a do-it-yourself MiSTing
The declaration of Melissa’s father burst upon the mental powers of Beauman, like a sudden and tremendous clap of thunder—
David: In other words, based on what we’ve been told so far about the local weather, he barely noticed it.
on the deep and solemn silence of night.
Linda [dutifully reading 1836 text]: Deep and sullen silence.
Lucy [turning pages in other book]: Hey, I recognize that wording. These words from Alida’s father, —comma— burst upon the mental powers of Bonville like sudden and tremendous thunder on the deep and sullen silence of night.
Hugh: Alida? I can see “Bonville”, but where’d the author get a silly name like Alida?
Lucy: She had to counterbalance the hero. His name got changed to Theodore.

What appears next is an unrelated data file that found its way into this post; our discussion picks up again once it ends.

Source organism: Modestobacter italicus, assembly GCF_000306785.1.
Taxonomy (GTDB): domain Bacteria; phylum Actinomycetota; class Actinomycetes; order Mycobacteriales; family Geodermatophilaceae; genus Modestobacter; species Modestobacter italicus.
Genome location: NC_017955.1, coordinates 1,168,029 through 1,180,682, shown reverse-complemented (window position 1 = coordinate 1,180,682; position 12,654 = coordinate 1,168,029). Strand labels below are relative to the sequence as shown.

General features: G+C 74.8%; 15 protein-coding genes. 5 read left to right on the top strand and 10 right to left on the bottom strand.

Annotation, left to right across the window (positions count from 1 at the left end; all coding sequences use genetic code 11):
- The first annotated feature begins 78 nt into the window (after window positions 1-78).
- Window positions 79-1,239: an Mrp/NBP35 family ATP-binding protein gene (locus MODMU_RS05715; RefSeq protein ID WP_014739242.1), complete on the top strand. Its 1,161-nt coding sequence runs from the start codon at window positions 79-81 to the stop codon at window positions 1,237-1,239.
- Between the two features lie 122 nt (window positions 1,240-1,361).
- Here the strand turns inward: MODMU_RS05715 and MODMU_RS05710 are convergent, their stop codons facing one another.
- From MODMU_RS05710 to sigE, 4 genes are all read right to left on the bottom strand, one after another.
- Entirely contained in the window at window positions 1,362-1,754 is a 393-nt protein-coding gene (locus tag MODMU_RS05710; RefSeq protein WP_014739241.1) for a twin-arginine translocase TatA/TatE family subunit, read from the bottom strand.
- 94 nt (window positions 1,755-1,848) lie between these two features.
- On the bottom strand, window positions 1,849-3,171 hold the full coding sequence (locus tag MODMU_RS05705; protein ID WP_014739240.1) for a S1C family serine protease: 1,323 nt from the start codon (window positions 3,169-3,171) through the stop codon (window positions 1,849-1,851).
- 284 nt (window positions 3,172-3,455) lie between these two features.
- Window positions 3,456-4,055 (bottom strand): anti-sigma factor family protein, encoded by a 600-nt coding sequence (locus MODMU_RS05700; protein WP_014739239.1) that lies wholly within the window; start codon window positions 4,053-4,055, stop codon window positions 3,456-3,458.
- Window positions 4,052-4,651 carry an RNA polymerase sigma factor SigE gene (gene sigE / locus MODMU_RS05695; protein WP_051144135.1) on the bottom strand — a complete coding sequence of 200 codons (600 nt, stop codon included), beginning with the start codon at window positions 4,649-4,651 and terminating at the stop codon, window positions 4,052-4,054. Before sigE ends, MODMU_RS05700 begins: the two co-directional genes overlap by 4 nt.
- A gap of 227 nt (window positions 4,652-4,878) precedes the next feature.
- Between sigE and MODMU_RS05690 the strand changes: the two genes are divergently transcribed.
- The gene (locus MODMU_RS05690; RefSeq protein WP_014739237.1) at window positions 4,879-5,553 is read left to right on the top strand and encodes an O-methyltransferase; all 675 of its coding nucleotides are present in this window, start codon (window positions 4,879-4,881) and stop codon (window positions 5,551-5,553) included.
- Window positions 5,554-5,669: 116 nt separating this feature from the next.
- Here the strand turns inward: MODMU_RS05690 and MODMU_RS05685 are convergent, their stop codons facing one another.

Unaccustomed to disappointment, he had calculated on success. His addresses to the ladies had ever been honourably received.
Melissa was the first whose charms were capable of rendering them sincere. He was not ignorant of Alonzo’s attention to her: it gave him however but little uneasiness. He believed that his superior qualifications would eclipse the pretensions of his rival. He considered himself a connoisseur in character, especially in the character of the ladies. He conformed to their taste; he flattered their foibles, and obsequiously bowed to the minutia of—
Linda [1836 text]: Minutiae, you illiterates.
female volatility. He considered himself skilled in the language of the heart; and he trusted that from his pre-eminent powers in the science of affection, he had only to see, to sue and to conquer.
Lucy: Veni, postulavi, vici . . . Needs some work, Beauman.